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Newcomer recovers from knee injury: Rehabilitation was tough, but being forced to sit on the side lines was tougher
Jason Arens
Antelope Staff
Photo by Garrett Ritonya
Sophomore Riley Newcomer receives his first handoff in a game this season against CSU-Pueblo, rushing six times for 16 yards.

Things were only looking up for Riley Newcomer. The sophomore running back from Morrison, Colo., had just come off a stellar freshman year for the Lopers. Newcomer wasn’t expected to start his first year on the field but found himself getting carries on a regular basis due to multiple injuries in the backfield.

After rushing for a team-high 679 yards and eight touchdowns last season, he became only the second Loper in school history to have two 200-yard rushing games in a career, doing it in one season.

Newcomer was poised for a better season in year two. He was playing on a nationally ranked team, had an experienced offensive line, help from other talented players in the backfield and was named to the All-RMAC preseason team. But just one and a half weeks into training camp, it all came to a screeching halt— knee injury.

Newcomer had broken off a piece of bone on his kneecap, which required surgery and a significant amount of time on the sideline. The surgery entailed removing the pieces of bone from the kneecap and shaving the kneecap smooth to prevent grinding.

Up next was the grueling task of physical therapy. “I followed a close schedule for the first three weeks. From then on it was a week-to-week basis,” Newcomer said. He said it was important to get moving but also to keep the swelling down.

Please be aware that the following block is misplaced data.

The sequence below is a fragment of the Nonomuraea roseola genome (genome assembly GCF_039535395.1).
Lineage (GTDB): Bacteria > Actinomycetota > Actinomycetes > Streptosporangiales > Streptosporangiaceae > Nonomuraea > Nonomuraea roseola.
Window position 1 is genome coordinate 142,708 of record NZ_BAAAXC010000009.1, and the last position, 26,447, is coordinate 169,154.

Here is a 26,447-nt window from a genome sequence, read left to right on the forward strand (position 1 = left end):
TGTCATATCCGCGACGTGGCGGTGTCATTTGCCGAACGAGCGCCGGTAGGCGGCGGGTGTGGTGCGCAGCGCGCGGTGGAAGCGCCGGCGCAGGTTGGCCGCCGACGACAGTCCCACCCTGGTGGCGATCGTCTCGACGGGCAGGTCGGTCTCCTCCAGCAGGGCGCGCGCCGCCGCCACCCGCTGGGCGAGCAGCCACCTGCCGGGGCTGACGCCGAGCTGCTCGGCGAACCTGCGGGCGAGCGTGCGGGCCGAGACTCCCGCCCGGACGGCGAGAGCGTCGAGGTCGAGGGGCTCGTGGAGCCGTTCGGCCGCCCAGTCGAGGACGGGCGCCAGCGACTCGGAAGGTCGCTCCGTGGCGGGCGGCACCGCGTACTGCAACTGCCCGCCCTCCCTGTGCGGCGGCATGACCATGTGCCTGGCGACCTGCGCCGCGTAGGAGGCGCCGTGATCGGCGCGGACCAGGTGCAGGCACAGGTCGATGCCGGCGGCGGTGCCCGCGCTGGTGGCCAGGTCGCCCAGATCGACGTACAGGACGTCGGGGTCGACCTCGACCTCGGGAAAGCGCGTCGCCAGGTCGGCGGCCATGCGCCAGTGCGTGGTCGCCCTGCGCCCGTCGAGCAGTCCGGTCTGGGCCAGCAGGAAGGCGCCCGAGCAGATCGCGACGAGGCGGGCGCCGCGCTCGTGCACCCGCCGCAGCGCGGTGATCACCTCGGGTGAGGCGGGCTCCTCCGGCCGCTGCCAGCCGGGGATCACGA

Sure the rehabilitation was tough, but for Newcomer the pain didn’t compare to the grief he felt of not being able to play with the team. “It’s been hard sitting out and frustrating not being able to participate. I mean, Bill Murphy, Roy Stutz and the training staff did a great job. But it’s tough for any athlete in this position, but what do you do?”

A support cast is always crucial for an athlete rebounding from injury. “Pretty much the whole team was there for me. They’d always be asking how the rehab was going during practice. The coaches and training staff were there the whole way too.” Phone calls from the parents were concrete hold as well.

Bill Murphy, the head athletic trainer at UNK, talked about working with him. “Riley’s the type of guy you want to work with. He’s very respectful and has a great attitude, work ethic and pain tolerance. He’s a tough kid, so when he’s hurt, he’s really hurt. Otherwise the only time he’ll stop by the training office is to see how you’re doing.”

Six weeks after surgery, Newcomer got the OK to suit up for a matchup against CSU-Pueblo. He talked about getting on the field a few days before the game. “It’s going to feel good getting back. Our team has had great success early on, and our goal is to win the RMAC. I’m ready to play a role in our team’s success, whatever that may be.”

On Oct. 3 Newcomer took to the sideline padded up with the rest of his teammates. With around 13 minutes left in the game, the Lopers were well on their way to victory, and No. 34 checked into the game at running back. He carried the ball six times for a total of 16 yards. He looked quick, agile and above all, ready.

Things were only looking up for Riley Newcomer. The sophomore running back was back on the football field with his teammates playing the game he loves. Oh, how sweet it is.

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